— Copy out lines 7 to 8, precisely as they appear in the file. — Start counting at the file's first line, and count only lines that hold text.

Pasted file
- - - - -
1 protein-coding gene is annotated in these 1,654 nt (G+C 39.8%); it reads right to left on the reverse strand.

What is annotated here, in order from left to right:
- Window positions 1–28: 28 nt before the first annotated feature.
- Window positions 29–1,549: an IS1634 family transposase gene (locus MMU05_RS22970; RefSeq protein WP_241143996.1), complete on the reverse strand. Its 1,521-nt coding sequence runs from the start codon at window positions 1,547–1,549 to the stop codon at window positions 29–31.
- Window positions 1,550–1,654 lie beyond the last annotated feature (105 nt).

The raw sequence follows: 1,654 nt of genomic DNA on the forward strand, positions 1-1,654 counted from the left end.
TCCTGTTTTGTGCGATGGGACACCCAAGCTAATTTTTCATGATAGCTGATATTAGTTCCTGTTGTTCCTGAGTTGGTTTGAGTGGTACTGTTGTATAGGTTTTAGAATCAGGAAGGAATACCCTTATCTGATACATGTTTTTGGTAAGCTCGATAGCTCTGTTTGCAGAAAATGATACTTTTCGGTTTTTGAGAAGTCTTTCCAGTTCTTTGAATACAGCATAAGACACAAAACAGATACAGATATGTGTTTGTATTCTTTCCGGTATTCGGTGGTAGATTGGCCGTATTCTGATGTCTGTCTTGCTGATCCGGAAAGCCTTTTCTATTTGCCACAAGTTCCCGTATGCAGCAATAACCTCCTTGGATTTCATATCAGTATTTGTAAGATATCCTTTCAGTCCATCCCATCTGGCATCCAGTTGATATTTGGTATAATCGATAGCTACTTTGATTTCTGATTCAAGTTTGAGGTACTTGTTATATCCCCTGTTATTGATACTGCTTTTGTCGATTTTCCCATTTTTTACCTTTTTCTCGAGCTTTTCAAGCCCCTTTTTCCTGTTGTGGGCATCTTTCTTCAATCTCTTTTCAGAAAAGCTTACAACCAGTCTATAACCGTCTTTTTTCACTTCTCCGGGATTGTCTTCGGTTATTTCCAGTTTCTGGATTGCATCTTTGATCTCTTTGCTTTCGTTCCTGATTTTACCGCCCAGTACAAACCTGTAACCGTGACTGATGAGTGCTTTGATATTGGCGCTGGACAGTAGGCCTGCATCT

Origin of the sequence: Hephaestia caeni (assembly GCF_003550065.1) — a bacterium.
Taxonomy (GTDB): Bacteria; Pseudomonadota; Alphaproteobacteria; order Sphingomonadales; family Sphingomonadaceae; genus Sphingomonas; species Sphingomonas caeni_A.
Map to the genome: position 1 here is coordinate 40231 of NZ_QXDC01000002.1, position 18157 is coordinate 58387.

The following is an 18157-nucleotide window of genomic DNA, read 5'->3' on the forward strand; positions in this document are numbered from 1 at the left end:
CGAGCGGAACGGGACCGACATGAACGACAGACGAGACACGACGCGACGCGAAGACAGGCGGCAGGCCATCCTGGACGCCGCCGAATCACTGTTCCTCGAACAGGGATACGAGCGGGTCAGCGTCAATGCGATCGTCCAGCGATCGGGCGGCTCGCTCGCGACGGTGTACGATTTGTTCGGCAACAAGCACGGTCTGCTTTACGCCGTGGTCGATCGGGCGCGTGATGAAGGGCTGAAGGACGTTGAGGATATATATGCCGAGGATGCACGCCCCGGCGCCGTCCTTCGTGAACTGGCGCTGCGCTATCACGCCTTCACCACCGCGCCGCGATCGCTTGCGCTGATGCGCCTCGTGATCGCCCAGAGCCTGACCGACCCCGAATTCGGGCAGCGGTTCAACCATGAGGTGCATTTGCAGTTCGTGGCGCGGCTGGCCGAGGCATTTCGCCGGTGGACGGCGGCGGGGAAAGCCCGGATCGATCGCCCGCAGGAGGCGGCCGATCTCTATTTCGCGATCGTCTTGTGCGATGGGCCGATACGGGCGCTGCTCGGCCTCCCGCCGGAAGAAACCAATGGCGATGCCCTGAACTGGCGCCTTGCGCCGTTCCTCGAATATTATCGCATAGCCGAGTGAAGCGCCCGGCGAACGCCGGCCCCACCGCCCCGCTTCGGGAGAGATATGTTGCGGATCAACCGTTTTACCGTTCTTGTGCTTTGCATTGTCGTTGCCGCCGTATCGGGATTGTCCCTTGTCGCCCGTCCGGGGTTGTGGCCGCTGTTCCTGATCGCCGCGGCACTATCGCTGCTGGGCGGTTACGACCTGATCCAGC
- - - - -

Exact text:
TCCTGTTTTGTGCGATGGGACACCCAAGCTAATTTTTCATGATAGCTGATATTAGTTCCTGTTGTTCCTGAGTTGGTTTGAGTGGTACTGTTGTATAGGTTTTAGAATCAGGAAGGAATACCCTTATCTGATACATGTTTTTGGTAAGCTCGATAGCTCTGTTTGCAGAAAATGATACTTTTCGGTTTTTGAGAAGTCTTTCCAGTTCTTTGAATACAGCATAAGACACAAAACAGATACAGATATGTGTTTGTATTCTTTCCGGTATTCGGTGGTAGATTGGCCGTATTCTGATGTCTGTCTTGCTGATCCGGAAAGCCTTTTCTATTTGCCACAAGTTCCCGTATGCAGCAATAACCTCCTTGGATTTCATATCAGTATTTGTAAGATATCCTTTCAGTCCATCCCATCTGGCATCCAGTTGATATTTGGTATAATCGATAGCTACTTTGATTTCTGATTCAAGTTTGAGGTACTTGTTATATCCCCTGTTATTGATACTGCTTTTGTCGATTTTCCCATTTTTTACCTTTTTCTCGAGCTTTTCAAGCCCCTTTTTCCTGTTGTGGGCATCTTTCTTCAATCTCTTTTCAGAAAAGCTTACAACCAGTCTATAACCGTCTTTTTTCACTTCTCCGGGATTGTCTTCGGTTATTTCCAGTTTCTGGATTGCATCTTTGATCTCTTTGCTTTCGTTCCTGATTTTACCGCCCAGTACAAACCTGTAACCGTGACTGATGAGTGCTTTGATATTGGCGCTGGACAGTAGGCCTGCATCT

Origin of the sequence: Hephaestia caeni (assembly GCF_003550065.1) — a bacterium.